The question has already been answered by bof, but let me mention that even more is true: one can write $\mathcal P([n])$ as a disjoint union of $\binom n{\lfloor n/2\rfloor}$ inclusion chains $C_i$ that are centrally symmetric in the sense that each $C_i$ consists of sets $c_{i,m}\subset c_{i,m+1}\subset\dots\subset c_{i,n-m}$, where $|c_{i,j}|=j$.

As one application, this gives for each $k$ a bijection between $k$-element and $(n-k)$-element sets with the property required in the question, namely given a set $|S|=k$, we locate the unique chain $C_i$ such that $S\in C_i$, and make $\iota(S)$ the unique element of $C_i$ of size $n-k$.

As another application, one can use this to give good bounds on the number $\psi(n)$ of upwards closed subsets of $\mathcal P([n])$, or in other words, of monotone Boolean functions in $n$ variables (the **Dedekind problem**). Trivially, $2^{\binom{n}{\lfloor n/2\rfloor}}\le\psi(n)$. The decomposition into chains implies $\psi(n)\le n^{\binom{n}{\lfloor n/2\rfloor}}+2$ immediately, due to [1], and by a refinement of the same idea $\psi(n)\le3^{\binom{n}{\lfloor n/2\rfloor}}$ due to [2], and $\psi(n)\le2^{\binom{n}{\lfloor n/2\rfloor}(1+O(\log n/n))}$ due to [3,4]; still more precise bounds are known.

One way to construct the chains $C_i$ is by induction on $n$. For $n=0$, we just take one chain consisting of the empty set. Assuming we already have $\mathcal P([n])=\bigcup_{i<s}C_i$, we can write $\mathcal P([n+1])$ as the disjoint union of the following chains:

For each $C_i=\{c_{i,m},\dots,c_{i,n-m}\}$, we include the chain $\bigl\{c_{i,m},\dots,c_{i,n-m},c_{i,n-m}\cup\{n+1\}\bigr\}$.

For each $C_i$ as above of length at least $2$, we include the chain $\bigl\{c_{i,m}\cup\{n+1\},\dots,c_{i,n-m-1}\cup\{n+1\}\bigr\}$.

A non-inductive explicit description of a (slightly different) partition of $\mathcal P([n])$ into chains was presented in [5]. A subset $A\subseteq[n]$ can be represented by a string $a_1\dots a_n$ of brackets, where $a_i$ is $)$ if $i\in A$, and $($ otherwise. A bracket $a_j={)}$ is *paired* with a bracket $a_i={(}$ if $a_i$ is the right-most left bracket preceding $a_j$ with the property that there are the same number of left and right brackets in between them. For example, $A=\{1,3,4,8,9\}\subseteq[10]$ is represented by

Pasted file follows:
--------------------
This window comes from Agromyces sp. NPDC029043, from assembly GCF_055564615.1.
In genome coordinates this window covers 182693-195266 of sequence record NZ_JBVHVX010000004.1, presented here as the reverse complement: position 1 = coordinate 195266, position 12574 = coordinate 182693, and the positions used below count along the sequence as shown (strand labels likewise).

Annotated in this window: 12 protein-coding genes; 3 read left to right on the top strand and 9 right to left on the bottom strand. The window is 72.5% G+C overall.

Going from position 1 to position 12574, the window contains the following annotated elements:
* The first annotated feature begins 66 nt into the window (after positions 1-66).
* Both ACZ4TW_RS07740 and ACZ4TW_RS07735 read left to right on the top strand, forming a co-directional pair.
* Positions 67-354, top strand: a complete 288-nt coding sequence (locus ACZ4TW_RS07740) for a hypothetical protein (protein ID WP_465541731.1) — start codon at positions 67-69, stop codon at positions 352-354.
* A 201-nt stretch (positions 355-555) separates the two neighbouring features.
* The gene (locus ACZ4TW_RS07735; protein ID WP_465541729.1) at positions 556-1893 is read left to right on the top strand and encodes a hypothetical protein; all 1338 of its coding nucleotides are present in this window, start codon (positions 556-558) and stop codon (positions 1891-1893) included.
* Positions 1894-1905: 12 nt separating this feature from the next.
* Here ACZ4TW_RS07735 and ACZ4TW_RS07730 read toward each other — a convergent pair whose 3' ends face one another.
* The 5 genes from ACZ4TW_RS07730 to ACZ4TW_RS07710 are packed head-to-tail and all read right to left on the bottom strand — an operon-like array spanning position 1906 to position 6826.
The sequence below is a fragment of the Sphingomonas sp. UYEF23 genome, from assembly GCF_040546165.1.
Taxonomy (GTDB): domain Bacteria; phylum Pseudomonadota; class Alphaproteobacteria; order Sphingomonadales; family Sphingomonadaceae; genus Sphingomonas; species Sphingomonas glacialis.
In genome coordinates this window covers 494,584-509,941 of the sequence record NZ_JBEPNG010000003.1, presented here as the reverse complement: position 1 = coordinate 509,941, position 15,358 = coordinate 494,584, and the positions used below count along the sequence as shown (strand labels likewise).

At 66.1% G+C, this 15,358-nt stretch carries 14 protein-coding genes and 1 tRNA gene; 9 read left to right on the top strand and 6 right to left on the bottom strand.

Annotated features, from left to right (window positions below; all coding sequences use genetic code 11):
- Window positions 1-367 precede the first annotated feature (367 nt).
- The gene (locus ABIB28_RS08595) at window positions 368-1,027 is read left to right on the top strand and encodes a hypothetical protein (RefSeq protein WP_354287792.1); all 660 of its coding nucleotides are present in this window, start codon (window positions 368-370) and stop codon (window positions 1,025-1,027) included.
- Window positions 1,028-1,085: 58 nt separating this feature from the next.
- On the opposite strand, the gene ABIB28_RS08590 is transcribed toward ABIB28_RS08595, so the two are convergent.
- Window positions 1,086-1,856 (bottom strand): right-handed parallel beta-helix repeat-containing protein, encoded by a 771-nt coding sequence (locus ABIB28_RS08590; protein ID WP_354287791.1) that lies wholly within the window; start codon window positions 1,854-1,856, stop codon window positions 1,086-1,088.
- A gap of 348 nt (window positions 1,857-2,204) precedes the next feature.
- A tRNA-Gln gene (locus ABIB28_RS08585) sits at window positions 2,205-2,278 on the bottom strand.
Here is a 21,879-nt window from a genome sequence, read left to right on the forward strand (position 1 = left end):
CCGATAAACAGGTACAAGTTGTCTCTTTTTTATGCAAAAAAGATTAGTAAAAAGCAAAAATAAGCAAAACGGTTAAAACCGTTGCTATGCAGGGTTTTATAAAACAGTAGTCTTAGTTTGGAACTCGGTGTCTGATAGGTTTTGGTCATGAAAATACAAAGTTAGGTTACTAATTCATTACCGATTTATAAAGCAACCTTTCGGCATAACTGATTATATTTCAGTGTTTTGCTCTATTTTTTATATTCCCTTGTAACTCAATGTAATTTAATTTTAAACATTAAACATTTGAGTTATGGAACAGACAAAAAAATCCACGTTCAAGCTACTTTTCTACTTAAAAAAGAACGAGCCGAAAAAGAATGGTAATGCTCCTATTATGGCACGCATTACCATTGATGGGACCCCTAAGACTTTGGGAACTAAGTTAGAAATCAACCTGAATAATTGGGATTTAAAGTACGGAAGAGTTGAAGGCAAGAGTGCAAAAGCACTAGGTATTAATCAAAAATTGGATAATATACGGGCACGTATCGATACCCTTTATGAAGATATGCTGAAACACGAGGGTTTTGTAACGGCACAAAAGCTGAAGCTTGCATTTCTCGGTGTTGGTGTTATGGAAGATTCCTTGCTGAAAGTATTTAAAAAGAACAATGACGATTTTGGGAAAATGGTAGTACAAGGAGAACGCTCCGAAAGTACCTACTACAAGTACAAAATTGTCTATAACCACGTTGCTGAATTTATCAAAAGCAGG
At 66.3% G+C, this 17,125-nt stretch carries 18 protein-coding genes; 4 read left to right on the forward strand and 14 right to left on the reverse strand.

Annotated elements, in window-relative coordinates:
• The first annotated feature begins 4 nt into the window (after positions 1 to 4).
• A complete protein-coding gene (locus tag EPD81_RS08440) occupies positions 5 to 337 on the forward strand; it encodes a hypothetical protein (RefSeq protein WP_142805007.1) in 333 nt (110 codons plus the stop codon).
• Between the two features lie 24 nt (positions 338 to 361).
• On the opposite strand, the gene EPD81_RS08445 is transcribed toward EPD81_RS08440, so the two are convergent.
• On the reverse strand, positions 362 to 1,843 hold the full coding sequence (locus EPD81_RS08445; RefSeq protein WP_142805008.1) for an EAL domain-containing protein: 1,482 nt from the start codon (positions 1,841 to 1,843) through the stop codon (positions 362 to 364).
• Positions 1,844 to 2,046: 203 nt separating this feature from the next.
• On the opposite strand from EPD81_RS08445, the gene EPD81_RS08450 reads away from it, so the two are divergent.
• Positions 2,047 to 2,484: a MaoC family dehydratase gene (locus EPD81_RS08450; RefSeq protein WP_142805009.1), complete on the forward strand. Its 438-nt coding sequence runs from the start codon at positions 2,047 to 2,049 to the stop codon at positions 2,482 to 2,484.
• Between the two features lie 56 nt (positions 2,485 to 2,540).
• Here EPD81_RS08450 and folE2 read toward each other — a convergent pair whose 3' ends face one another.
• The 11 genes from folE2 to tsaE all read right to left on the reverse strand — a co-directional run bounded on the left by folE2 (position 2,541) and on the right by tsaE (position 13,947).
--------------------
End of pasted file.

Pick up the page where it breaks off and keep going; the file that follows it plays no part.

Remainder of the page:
$$)\color{blue}{()})(\color{red}{(}\color{green}{()}\color{red}{)}(,$$

where the paired brackets are indicated by colours, and the unpaired ones are black. Note that all unpaired right brackets precede all unpaired left brackets. Then two sets $A,B\subseteq[n]$ are in the same chain iff they have the same paired brackets. For example, the chain containing the set above consists of the sets
\begin{align}
\mathbf(()\mathbf{((}(())\mathbf(&=\{3,8,9\},\\
\mathbf)()\mathbf{((}(())\mathbf(&=\{1,3,8,9\},\\
\mathbf)()\mathbf{)(}(())\mathbf(&=\{1,3,4,8,9\},\\
\mathbf)()\mathbf{))}(())\mathbf(&=\{1,3,4,5,8,9\},\\
\mathbf)()\mathbf{))}(())\mathbf)&=\{1,3,4,5,8,9,10\},
\end{align}
where the unpaired brackets are highlighted.

**References:**

[1] E. N. Gilbert, *Lattice theoretic properties of frontal switching functions*, J. Math. Phys. 33 (1954), 57–67.

[2] G. Hansel, *Sur le nombre des fonctions booléennes monotones de $n$ variables*, C. R. Acad. Sci. Paris Sér. A–B 262 (1966), A1088–A1090.

[3] D. Kleitman, *On Dedekind’s problem: The number of monotone Boolean functions*, Proc. Amer. Math. Soc. 21 (1969), 677–682.

[4] D. Kleitman and G. Markowsky, *On Dedekind’s problem: The number of isotone Boolean functions. II*, Trans. Amer. Math. Soc. 213 (1975), 373–390.

[5] C. Greene and D. Kleitman, *Strong versions of Sperner’s theorem*, J. Combinatorial Theory Ser. A, 20 (1976), no. 1, 80–88.

thoughtabout showing that the bipartite graph satisfies Hall's condition? You didn't try todoit? $\endgroup$ – bof Nov 28 '14 at 11:22